I hope this is a useful article for getting started with Istio service mesh on OpenShift.

Getting started with OpenShift 4.0 Container Platform

I had a first look at OpenShift 4.0 and I wanted to share some information from what I have seen so far. The installation of the cluster is super easy and RedHat did a lot to improve the overall experience of the installation process to the previous OpenShift v3.x Ansible based installation and moving towards ephemeral cluster deployments.

There are a many changes under the hood and it’s not as obvious as Bootkube for the self-hosted/healing control-plane, MachineSets and the many internal operators to install and manage the OpenShift components ( api serverscheduler, controller manager, cluster-autoscalercluster-monitoringweb-consolednsingressnetworkingnode-tuning, and authentication ).

For the OpenShift 4.0 developer preview you need an RedHat account because you require a pull-secret for the cluster installation. For more information please visit:

First we need to download the openshift-installer binary:

mv openshift-install-linux-amd64 openshift-install
chmod +x openshift-install

Then we create the install-configuration, it is required that you already have AWS account credentials and an Route53 DNS domain set-up:

$ ./openshift-install create install-config
INFO Platform aws
INFO AWS Access Key ID *********
INFO AWS Secret Access Key [? for help] *********
INFO Writing AWS credentials to "/home/centos/.aws/credentials" (
INFO Region eu-west-1
INFO Base Domain
INFO Cluster Name cluster1
INFO Pull Secret [? for help] *********

Let’s look at the install-config.yaml

apiVersion: v1beta4
- name: worker
  platform: {}
  replicas: 3
  name: master
  platform: {}
  replicas: 3
  creationTimestamp: null
  name: ew1
  - cidr:
    hostPrefix: 23
  networkType: OpenShiftSDN
    region: eu-west-1
pullSecret: '{"auths":{...}'

Now we can continue to create the OpenShift v4 cluster which takes around 30mins to complete. At the end of the openshift-installer you see the auto-generate credentials to connect to the cluster:

$ ./openshift-install create cluster
INFO Consuming "Install Config" from target directory
INFO Creating infrastructure resources...
INFO Waiting up to 30m0s for the Kubernetes API at
INFO API v1.12.4+0ba401e up
INFO Waiting up to 30m0s for the bootstrap-complete event...
INFO Destroying the bootstrap resources...
INFO Waiting up to 30m0s for the cluster at to initialize...
INFO Waiting up to 10m0s for the openshift-console route to be created...
INFO Install complete!
INFO Run 'export KUBECONFIG=/home/centos/auth/kubeconfig' to manage the cluster with 'oc', the OpenShift CLI.
INFO The cluster is ready when 'oc login -u kubeadmin -p jMTSJ-F6KYy-mVVZ4-QVNPP' succeeds (wait a few minutes).
INFO Access the OpenShift web-console here:
INFO Login to the console with user: kubeadmin, password: jMTSJ-F6KYy-mVVZ4-QVNPP

The web-console has a very clean new design which I really like in addition to all the great improvements.

Under administration -> cluster settings you can explore the new auto-upgrade functionality of OpenShift 4.0:

You choose the new version to upgrade and everything else happens in the background which is a massive improvement to OpenShift v3.x where you had to run the ansible installer for this.

In the background the cluster operator upgrades the different platform components one by one.

Slowly you will see that the components move to the new build version.

Finished cluster upgrade:

You can only upgrade from one version 4.0.0-0.9 to the next version 4.0.0-0.10. It is not possible to upgrade and go straight from x-0.9 to x-0.11.

But let’s deploy the Google Hipster Shop example and expose the frontend-external service for some more testing:

oc login -u kubeadmin -p jMTSJ-F6KYy-mVVZ4-QVNPP --insecure-skip-tls-verify=true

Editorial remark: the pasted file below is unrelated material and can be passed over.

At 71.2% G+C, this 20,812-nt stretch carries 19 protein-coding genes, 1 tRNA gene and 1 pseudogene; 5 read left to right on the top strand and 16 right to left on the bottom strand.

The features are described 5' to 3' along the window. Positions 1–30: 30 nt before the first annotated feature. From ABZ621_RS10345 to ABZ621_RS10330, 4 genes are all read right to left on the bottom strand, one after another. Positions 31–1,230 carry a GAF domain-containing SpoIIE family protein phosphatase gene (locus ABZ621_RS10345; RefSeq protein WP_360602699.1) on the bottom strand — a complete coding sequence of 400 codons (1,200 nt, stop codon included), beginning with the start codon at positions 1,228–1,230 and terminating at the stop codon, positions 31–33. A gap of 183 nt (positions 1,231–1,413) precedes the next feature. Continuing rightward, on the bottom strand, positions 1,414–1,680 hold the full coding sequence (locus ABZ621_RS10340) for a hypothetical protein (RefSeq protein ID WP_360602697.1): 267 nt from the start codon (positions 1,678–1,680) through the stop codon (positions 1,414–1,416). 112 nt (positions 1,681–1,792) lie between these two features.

oc new-project myproject
oc create -f
oc expose svc frontend-external

Getting the hostname for the exposed service:

$ oc get route
NAME                HOST/PORT                                                   PATH      SERVICES            PORT      TERMINATION   WILDCARD
frontend-external             frontend-external   http                    None

Use the browser to connect to our Hipster Shop:

It’s also very easy to destroy the cluster as it is to create it, as you seen previously:

$ ./openshift-install destroy cluster
INFO Disassociated                                 arn="arn:aws:ec2:eu-west-1:552276840222:route-table/rtb-083e2da5d1183efa7" id=rtbassoc-01d27db162fa45402
INFO Disassociated                                 arn="arn:aws:ec2:eu-west-1:552276840222:route-table/rtb-083e2da5d1183efa7" id=rtbassoc-057f593640067efc0
INFO Disassociated                                 arn="arn:aws:ec2:eu-west-1:552276840222:route-table/rtb-083e2da5d1183efa7" id=rtbassoc-05e821b451bead18f
INFO Disassociated                                 IAM instance profile="arn:aws:iam::552276840222:instance-profile/ocp4-bgx4c-worker-profile" arn="arn:aws:ec2:eu-west-1:552276840222:instance/i-0f64a911b1ffa3eff" id=i-0f64a911b1ffa3eff name=ocp4-bgx4c-worker-profile role=ocp4-bgx4c-worker-role
INFO Deleted                                       IAM instance profile="arn:aws:iam::552276840222:instance-profile/ocp4-bgx4c-worker-profile" arn="arn:aws:ec2:eu-west-1:552276840222:instance/i-0f64a911b1ffa3eff" id=i-0f64a911b1ffa3eff name=0xc00090f9a8
INFO Deleted                                       arn="arn:aws:ec2:eu-west-1:552276840222:instance/i-0f64a911b1ffa3eff" id=i-0f64a911b1ffa3eff
INFO Deleted                                       arn="arn:aws:ec2:eu-west-1:552276840222:instance/i-00b5eedc186ba26a7" id=i-00b5eedc186ba26a7
INFO Deleted                                       arn="arn:aws:ec2:eu-west-1:552276840222:security-group/sg-016d4c7d435a1c97f" id=sg-016d4c7d435a1c97f
INFO Deleted                                       arn="arn:aws:ec2:eu-west-1:552276840222:subnet/subnet-076348368858e9a82" id=subnet-076348368858e9a82
INFO Deleted                                       arn="arn:aws:ec2:eu-west-1:552276840222:vpc/vpc-00c611ae1b9b8e10a" id=vpc-00c611ae1b9b8e10a
INFO Deleted                                       arn="arn:aws:ec2:eu-west-1:552276840222:dhcp-options/dopt-0ce8b6a1c31e0ceac" id=dopt-0ce8b6a1c31e0ceac

The install experience is great for OpenShift 4.0 which makes it very easy for everyone to create and get started quickly with an enterprise container platform. From the operational perspective I still need to see how to run the new platform because all the operators are great and makes it an easy to use cluster but what happens when one of the operators goes rogue and debugging this I am most interested in.

Over the coming weeks I will look into more detail around OpenShift 4.0 and the different new features, I am especially interested in Service Mesh.